Half a very hard sliced brown pan, four or five apples too withered to eat, a heel of old cheese and some lovely ham that somehow got lost in the back of the fridge and a tub of yoghurt that sat there, unopened, for far too long. That’s what ended up in our bin the other day, when it’s final destination should have been our tummies. All this once lovely food had been bought for us to snack and dine on, but it never really happened. Instead, due to oversight, bad planning and laziness it went completely to waste.
Along with a lot of other edibles, by all accounts. It’s just been revealed that one-third of all the food produced in the EU is dumped by shopkeepers and consumers every year. That’s 179 kg for every man, woman and child. And if you take into account my recent trip to the bin, it’s easy to believe.
We seem to have developed a very low tolerance of food of a mature nature, things that weren’t bought today or yesterday. And I’m as guilty as anyone else. Once any foodstuff has lost the peachy glow of youth, I find myself fast losing interest in it. Nothing passes these lips without a thorough, forensic examination.
A detailed visual check, followed by a good feel and a close eye on the best before date. I know full well it’s silly but if it’s a day or two either side of those little black numbers, then it’s considered not fit for human consumption – by me anyway. Others in the house are more than welcome to tuck in.
It’s certainly not how I was brought up. Back in our house in the 70s and 80s, nothing ever ended up in the bin. Cheese that had turned a bit blue just got the bad bits cut off; “people pay good money for that mould, you know”, bread that had grown a bit stiff was simply stuck in the toaster and I was regularly told I was imagining things when I said the milk tasted a bit ‘off’.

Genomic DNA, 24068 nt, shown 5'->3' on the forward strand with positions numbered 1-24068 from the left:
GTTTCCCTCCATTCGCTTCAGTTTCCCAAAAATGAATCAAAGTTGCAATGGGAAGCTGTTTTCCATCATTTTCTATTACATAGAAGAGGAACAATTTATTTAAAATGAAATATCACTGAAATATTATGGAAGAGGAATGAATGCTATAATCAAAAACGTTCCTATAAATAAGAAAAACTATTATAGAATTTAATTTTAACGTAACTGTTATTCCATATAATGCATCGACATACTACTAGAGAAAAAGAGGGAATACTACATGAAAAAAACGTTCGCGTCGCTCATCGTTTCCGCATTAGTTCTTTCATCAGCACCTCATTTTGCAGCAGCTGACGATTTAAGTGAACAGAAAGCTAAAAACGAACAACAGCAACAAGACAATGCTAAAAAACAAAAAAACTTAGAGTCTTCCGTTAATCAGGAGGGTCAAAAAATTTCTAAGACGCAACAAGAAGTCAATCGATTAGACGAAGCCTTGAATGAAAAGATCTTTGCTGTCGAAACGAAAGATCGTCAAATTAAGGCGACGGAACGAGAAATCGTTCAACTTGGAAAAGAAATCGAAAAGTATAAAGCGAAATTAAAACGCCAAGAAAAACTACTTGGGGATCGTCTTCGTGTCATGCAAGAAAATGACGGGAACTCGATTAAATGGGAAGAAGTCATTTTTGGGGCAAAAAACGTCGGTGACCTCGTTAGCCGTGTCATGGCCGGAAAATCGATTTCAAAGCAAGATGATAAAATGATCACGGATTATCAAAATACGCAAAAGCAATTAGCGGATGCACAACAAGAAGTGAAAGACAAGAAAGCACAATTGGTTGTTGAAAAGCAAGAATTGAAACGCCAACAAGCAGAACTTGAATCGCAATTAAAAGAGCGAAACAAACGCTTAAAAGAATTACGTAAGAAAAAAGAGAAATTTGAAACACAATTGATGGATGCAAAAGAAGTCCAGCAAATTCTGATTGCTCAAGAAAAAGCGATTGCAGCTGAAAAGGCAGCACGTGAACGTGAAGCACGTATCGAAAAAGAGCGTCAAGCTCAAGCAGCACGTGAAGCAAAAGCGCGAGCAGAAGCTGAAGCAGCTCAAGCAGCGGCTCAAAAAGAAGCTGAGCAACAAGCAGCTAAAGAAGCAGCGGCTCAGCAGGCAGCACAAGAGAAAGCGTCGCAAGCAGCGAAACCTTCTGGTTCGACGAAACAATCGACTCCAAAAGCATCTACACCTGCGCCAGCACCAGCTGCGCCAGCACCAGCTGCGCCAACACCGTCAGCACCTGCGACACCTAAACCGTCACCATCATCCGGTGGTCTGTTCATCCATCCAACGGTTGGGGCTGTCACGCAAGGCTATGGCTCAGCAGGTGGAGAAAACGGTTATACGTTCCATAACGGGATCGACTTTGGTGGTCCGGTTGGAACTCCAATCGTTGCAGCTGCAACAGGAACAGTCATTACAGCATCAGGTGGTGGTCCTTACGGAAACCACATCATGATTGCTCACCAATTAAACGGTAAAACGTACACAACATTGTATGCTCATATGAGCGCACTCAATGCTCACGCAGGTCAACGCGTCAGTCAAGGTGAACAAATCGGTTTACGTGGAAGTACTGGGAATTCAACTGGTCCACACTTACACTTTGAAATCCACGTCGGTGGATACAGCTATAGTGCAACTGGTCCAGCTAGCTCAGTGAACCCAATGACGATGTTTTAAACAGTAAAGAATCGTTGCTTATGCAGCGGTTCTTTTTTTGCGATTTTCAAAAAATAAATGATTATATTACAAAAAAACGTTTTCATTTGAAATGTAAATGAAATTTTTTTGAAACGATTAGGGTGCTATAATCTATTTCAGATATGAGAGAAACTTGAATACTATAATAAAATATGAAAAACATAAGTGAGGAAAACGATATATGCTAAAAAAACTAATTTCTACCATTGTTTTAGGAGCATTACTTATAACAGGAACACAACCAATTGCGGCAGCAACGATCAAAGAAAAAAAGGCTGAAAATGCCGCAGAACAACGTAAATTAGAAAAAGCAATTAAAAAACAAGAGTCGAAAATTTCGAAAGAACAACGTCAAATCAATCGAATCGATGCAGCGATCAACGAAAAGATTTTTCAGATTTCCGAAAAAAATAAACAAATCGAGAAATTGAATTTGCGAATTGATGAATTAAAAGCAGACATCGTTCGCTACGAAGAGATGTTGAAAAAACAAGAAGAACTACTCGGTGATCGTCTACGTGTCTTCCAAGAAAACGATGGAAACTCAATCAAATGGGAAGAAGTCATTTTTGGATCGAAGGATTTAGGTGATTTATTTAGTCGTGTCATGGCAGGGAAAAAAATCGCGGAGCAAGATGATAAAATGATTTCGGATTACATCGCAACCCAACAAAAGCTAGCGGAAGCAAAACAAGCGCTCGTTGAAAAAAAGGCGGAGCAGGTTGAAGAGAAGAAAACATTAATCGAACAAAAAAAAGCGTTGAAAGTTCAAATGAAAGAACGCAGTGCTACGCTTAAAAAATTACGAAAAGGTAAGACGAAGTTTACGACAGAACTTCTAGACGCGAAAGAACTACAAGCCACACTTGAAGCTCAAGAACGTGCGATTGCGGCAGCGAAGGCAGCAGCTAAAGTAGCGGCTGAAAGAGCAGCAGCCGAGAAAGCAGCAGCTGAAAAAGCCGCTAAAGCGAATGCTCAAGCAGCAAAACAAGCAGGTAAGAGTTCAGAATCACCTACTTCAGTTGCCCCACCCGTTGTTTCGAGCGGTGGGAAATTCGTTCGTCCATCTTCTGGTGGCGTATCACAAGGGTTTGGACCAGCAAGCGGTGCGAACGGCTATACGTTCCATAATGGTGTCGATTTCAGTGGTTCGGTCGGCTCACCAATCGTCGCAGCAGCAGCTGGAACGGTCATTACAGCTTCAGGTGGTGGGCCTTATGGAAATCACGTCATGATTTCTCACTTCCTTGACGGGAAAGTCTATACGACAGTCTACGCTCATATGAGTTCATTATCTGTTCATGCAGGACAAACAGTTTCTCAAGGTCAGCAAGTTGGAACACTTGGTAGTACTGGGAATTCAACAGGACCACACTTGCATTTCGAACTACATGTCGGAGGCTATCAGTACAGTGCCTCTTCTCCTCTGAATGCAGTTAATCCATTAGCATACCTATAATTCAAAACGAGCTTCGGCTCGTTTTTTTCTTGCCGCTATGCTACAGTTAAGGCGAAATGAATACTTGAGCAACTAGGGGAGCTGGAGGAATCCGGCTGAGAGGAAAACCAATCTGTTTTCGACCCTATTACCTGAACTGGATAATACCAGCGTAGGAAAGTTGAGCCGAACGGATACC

And the funny thing is that, the fussier I’ve become about ‘old’ food, the longer it takes for our food to actually age. Buy a litre of milk today, and if the date on the carton is anything to go by, it can sit safely in your fridge for a fortnight. Not to mention the fruit and veg you can by that never seems to rot, no matter how long you leave it there. And cakes with a best before date one or two years away? I’m not sure what they’re putting into our food but it’s lasting longer than it really should – and yet still we end up throwing it out.
The two main causes of food waste – in my case anyway are; buying more than we can eat and paying too much attention to best before dates. When you think about it sensibly, those dates are put there by the people who make the food. Of course they’re going to be a little bit conservative about their best before limits. The sooner their food passes this date, the sooner we go out and buy a replacement.
But there’s no need. Best before is simply a guide, it means the food is past its prime, but is still perfectly safe to eat. Use by, now that’s a different matter. Once a food has passed this date, then it’s no longer considered fit for consumption. But how accurate are these guidelines? Does the food automatically turn bad on the stroke of midnight? Are you risking your life, or at the very least a nasty case of food poisoning, if you tuck in? Probably not.
We’re all a little bit too fussy about what we’re putting into our mouths. And we should pay a lot more more attention to that thing that sticks out just above it – our noses. Maybe we should do what everyone in my house did growing up – give it a good sniff and if it smells ok, then tuck in.
I’m sure if I’d done that the other day, most of that food that ended up in the bin would have passed the test. Regardless of what it looked like and what the dates said, it was all, more than likely, perfectly edible. Next time I’ll definitely use my nose as well as my eyes, before I decide to add to my little mountain of food waste.
About 10 years ago, I did something I never thought I would and returned home to live in my native county Kilkenny. Myself and my family set up home just one mile outside a beautiful little village called Johnswell. And we’ve never looked back.
For a living – I work as a freelance broadcast and print journalist. I’m a presenter on Ear to the Ground, RTE Television’s farming and rural affairs programme, write a weekly column for the Kilkenny People newspaper and recently co-devised a new Irish reality TV programme – ICA Bootcamp.
And for fun - I keep bees, grow all my own fruit and vegetables and putter around my polytunnel.
Kilkenny, June 2011
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